Memoirs of an American Lady; With Sketches of Manners and Scenes in America as They Existed Previous to the Revolution; With Unpublished Letters and a Memoir of Mrs. Grant Volume 1-2

Memoirs of an American Lady; With Sketches of Manners and Scenes in America as They Existed Previous to the Revolution; With Unpublished Letters and a Memoir of Mrs. Grant Volume 1-2

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This historic book may have numerous typos and missing text. Purchasers can usually download a free scanned copy of the original book (without typos) from the publisher. Not indexed. Not illustrated. 1903 edition. Excerpt: ... of the faithful though illshaped herald of Ulysses: 1 Col. Philip Schuyler died February 16, 1758. By his will he divided his large landed estate between his brothers and sisters, or their heirs. His personal property and a farm on the Mohawk river, with the use of the Flats for life, he gave to his widow. 1 Cadwallader Colden was born in Dunse, Scotland, February 17, I688; died on Long Island, September 28, 1776. " Erubutes in whose large mind alone, Ulysses viewed the image of his own." Thus was it with Colden. Among the number of governors who succeeded each other in his time, if by chance one happened to be a man of ability, he estimated his merit at its just rate; and whatever original measure he might find it necessary to take for the public good, left the common routine of business in the hands of that tried integrity and experience, in which he found them; satisfied with the state and the popularity of governor, on which the other had not a wish to encroach. Colden, however, enriched his own family, in a manner on the whole not objectionable; be procured from the successive governors various grants of land, which, though valuable in quality, were not, from the remoteness of their situation, an object of desire to settlers; and purchased grants from many, who had obtained the property of them, among which were different governors and military commanders. He allowed this mine of future wealth to lie quietly ripening to its value, till the lands near it were, in process of time, settled, and it became a desirable object to purchase or hold on lease. Chapter II MRS. SCHUYLER'S ARRANGEMENTS AND CONDUCT AFTER THE COLONEL'S DEATH HE mind of our good aunt, which had never before yielded to calamity, seemed altogether...show more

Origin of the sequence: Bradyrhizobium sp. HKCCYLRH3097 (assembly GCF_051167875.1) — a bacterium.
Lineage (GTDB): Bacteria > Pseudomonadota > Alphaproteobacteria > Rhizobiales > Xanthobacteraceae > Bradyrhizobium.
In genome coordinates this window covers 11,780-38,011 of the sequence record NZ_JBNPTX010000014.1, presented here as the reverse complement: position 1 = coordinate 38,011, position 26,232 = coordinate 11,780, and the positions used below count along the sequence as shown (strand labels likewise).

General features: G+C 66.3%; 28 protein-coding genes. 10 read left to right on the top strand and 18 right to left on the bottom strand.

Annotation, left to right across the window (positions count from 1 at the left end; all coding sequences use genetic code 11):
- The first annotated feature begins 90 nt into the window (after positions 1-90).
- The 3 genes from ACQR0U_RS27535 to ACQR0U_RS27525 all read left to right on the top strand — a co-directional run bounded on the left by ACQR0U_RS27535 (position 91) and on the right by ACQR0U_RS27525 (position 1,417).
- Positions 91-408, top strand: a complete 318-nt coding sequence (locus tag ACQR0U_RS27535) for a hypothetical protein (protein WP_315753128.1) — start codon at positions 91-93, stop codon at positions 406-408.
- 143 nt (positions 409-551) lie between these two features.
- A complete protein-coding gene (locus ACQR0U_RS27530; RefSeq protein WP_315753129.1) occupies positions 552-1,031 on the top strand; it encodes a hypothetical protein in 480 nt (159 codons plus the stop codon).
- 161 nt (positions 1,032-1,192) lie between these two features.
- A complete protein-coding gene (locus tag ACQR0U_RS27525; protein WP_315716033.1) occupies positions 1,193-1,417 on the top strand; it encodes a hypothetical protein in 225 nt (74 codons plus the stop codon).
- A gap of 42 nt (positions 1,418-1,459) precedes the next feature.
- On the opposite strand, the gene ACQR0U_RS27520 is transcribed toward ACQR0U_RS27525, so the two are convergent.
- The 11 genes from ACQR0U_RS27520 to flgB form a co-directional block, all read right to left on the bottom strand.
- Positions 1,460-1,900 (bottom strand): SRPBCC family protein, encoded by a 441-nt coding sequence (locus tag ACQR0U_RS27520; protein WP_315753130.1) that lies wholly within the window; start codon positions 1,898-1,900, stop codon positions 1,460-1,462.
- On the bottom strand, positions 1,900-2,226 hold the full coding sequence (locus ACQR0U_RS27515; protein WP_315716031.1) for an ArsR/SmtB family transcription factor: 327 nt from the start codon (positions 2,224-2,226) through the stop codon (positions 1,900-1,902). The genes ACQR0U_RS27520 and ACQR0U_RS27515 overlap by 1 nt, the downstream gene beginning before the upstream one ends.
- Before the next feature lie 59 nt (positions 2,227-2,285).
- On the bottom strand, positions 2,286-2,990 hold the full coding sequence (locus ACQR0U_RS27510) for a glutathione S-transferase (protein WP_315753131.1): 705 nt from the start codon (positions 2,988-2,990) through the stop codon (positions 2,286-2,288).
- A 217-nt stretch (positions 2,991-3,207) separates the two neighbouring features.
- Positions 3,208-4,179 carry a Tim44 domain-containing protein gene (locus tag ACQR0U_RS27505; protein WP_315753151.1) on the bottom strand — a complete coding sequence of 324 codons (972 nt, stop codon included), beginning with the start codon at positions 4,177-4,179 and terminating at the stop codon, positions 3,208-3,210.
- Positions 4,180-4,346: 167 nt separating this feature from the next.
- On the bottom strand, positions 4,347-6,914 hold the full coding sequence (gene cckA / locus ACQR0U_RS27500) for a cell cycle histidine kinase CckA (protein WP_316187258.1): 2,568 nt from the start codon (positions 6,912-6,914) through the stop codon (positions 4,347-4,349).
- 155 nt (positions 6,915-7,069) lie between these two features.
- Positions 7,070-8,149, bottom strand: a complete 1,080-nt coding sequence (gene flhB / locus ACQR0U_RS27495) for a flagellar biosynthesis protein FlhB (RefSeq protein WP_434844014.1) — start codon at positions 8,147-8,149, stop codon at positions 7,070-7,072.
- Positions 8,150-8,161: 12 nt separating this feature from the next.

Product details

  • Paperback | 138 pages
  • 189 x 246 x 8mm | 259g
  • Rarebooksclub.com
  • United States
  • English
  • black & white illustrations
  • 1236807138
  • 9781236807137